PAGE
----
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Legalese

go-rebels

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I understood that my timeshares were "in perpetuum", never to expire. But when I read my contracts I see:

(Signed in 1995) "TOGETHER with a vested remainder over, on the first Saturday in the year 2025 at 4:00 o'clock p.m. Eastern Standard Time, in fee simple absolute as a tenant in common with all other time-share owners in the aforesaid time-share unit, as all wed and provided by Article XIV, of the aforesaid Project and Time-Share Instrument.

(Signed in 1998) That the Grantors, in consideration of Ten dollars and other good and valuable consideration to them paid by the Grantees, the receipt of which is hereby acknowledged, have bargained and sold, and by these presents do grant, bargain, sell and convey, subject to the restrictions, easements, and other conditions hereinafter contained, unto the aforesaid Grantees, their heirs, devisees, successors and assign, the following described property from 4:00 P.M. on the first day until 4:00 P.M on the last day assigned to said Grantees during the below described Lot Week(s) Number(s) as said Lot Week is numbered an defined in the Declaration of Individual and/or Interval Ownership recorded in the public records of Jackson county, North Carolina, in the Book at the page number hereinafter described below, which estate is to be succeeded forthwith by a succession of other estates in consecutive and chronological order, revolving among the other Lot Weeks described in the aforesaid Declaration of Individual and/or Interval ownership, in order annually, it being the intent of this instrument that each Lot Week shall be considered a separate estate held separately and independently by the respective owners thereof for and during the period of time assigned to each in said Declaration, each said estate being succeeded by the next in unending succession governed by sad Declaration until 4:00 P.M on the first Friday in the year 2023, as of which date said estate shall terminate, unless extended as provided in said Declaration.

Do these timeshares expire in 2023 and 2025?

Does someone have their 20 year old sales contract handy to see if it contains similar text?
 
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tschwa2

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Is this at a specific resort? Is it one that predated Wyndham? Many resorts in the timeshare world (including what is now Wyndham) had sunset clauses where if the owners did not vote to continue as a timeshare that the timeshare HOA would cease to exist. It certainly isn't going to be a problem at a resort where Wyndham controls the HOA. Wyndham will make sure that the vote will be to continue and to remove any dates that would automatically end the timeshare. This means that instead of needing a super majority to continue the Timeshare, it would take a super majority vote to discontinue.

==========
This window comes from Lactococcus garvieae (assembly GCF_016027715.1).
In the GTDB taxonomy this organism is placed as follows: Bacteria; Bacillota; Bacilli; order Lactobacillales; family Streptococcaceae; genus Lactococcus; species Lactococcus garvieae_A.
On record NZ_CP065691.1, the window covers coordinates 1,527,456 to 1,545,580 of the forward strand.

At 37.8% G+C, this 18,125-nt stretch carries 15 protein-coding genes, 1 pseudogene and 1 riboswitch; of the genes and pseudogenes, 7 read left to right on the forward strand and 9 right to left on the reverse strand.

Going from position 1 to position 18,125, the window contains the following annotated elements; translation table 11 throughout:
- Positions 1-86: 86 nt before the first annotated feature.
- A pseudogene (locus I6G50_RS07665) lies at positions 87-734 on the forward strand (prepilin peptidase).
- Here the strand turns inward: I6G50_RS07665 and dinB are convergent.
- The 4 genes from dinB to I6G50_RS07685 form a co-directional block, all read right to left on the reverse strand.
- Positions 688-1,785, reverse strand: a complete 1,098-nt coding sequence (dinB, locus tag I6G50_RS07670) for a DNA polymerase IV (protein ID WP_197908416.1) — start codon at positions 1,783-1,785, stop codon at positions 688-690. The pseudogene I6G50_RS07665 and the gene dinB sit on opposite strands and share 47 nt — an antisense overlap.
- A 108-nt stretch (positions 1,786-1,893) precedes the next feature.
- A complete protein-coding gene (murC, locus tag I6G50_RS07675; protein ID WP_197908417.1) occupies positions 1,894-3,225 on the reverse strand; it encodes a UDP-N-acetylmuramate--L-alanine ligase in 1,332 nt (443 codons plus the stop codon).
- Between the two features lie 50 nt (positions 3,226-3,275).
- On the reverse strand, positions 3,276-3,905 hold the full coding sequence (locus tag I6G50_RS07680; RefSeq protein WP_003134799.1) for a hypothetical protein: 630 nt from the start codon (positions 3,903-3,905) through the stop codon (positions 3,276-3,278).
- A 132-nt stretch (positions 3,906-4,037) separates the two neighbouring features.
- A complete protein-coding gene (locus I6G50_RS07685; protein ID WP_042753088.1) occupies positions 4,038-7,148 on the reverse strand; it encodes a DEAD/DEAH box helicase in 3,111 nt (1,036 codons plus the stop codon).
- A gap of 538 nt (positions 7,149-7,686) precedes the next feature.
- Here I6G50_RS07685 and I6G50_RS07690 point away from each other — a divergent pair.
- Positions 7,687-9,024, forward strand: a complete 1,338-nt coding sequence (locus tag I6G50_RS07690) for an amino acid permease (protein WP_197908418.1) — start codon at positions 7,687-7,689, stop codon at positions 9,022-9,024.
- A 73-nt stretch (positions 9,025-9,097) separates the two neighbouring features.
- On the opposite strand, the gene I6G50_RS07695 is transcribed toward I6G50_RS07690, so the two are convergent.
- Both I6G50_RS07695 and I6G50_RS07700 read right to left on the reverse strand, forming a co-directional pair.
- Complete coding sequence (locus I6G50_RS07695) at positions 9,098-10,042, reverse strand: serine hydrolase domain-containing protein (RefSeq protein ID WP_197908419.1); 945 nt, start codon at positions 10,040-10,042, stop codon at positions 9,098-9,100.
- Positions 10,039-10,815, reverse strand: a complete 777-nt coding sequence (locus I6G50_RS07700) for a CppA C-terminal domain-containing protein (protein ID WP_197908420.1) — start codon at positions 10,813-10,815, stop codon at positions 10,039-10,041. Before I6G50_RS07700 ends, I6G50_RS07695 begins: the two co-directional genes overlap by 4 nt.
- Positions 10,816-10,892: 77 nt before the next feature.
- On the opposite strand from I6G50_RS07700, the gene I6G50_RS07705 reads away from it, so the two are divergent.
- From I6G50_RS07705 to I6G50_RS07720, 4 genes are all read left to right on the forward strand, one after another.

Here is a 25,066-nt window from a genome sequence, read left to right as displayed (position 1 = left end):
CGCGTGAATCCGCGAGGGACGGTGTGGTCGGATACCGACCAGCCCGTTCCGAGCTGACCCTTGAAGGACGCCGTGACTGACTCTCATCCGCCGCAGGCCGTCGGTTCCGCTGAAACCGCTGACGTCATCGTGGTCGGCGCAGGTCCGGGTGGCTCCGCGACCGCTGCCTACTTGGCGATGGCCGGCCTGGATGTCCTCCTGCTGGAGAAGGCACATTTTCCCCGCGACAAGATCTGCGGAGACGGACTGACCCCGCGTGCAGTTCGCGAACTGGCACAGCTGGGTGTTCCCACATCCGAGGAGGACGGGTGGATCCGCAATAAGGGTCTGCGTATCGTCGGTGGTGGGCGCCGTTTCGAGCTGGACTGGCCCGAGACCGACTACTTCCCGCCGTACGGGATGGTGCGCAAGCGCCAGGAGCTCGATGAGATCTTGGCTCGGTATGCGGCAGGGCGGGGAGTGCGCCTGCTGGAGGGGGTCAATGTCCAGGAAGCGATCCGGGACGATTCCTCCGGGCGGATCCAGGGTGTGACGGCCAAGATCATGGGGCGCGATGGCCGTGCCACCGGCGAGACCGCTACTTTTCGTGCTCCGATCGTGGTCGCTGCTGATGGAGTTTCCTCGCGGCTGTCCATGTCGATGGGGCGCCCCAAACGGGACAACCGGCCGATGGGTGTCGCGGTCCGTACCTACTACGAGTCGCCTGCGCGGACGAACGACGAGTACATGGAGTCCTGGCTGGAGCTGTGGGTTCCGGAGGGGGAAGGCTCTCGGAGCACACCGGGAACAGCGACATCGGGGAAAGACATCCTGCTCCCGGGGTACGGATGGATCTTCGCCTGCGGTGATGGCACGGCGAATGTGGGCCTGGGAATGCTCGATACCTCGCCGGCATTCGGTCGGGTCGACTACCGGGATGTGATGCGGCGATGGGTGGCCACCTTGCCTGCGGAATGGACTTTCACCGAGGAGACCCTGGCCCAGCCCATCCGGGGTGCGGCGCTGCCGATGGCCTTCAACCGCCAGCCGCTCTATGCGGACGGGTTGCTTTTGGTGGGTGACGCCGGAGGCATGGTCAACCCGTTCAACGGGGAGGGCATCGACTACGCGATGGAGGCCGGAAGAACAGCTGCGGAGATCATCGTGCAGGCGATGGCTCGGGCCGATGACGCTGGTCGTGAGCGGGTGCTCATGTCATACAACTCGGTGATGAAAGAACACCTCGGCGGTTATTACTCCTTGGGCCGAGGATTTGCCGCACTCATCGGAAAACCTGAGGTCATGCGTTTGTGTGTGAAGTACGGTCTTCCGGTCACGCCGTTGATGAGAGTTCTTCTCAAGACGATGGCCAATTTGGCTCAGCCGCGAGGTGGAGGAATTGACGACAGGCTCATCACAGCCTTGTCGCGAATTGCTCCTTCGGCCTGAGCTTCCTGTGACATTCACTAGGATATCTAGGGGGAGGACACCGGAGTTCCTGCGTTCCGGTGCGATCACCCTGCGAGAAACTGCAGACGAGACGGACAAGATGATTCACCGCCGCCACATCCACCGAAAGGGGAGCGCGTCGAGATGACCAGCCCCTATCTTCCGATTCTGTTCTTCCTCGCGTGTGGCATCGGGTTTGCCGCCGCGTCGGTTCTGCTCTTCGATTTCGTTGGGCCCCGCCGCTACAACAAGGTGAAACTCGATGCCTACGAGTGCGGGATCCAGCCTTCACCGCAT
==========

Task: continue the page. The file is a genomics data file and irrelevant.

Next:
It was very very common in timeshares that began in the 80's to have an end date 40-50 years in the future. It is uncommon for anything built these days to have that type of clause.
 

go-rebels

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Is this at a specific resort? Is it one that predated Wyndham? Many resorts in the timeshare world (including what is now Wyndham) had sunset clauses where if the owners did not vote to continue as a timeshare that the timeshare HOA would cease to exist. It certainly isn't going to be a problem at a resort where Wyndham controls the HOA. Wyndham will make sure that the vote will be to continue and to remove any dates that would automatically end the timeshare.
Really at any of the older 'Fairfield' resorts. I remember being told that my timeshares could be deeded to my children... that they were forever, but I never read the fine print like I have recently done.

The dates shown in my deed are fixed. I don't believe Wyndham can legally 'remove' the dates that would automatically end my timeshare without my agreement, and signature (in writing). How I read it, my timeshares end 25 and 30 years after I signed the contract in the 1990s, regardless of what I was told.

Back in the day Fairfield probably thought they would be worth something to resell...
 

tschwa2

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All they need is a majority or super majority depending on additional clauses to remove that clause from the document, as evidenced in the clause "unless extended as provided in said Declaration". In developer controlled properties, it isn't going to be more than a formality to extend. I believe with Wyndham everyone who converted to points assigned that type of voting right to Wyndham. Resorts with more non converted deeded owners may need to scramble a bit more to get the needed votes.
 

raygo123

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Back in the 80's I owned at fox run HOA, part of fairfield mountains. This was just after Wyndham was formed and the points system. Fox run voted to break away from fairfield mountains and go their separate ways. The only way to remain with Wyndham was to buy into the points program. I don't think that will happen today, with all the consolidating going on. It also proved to be a mistake.

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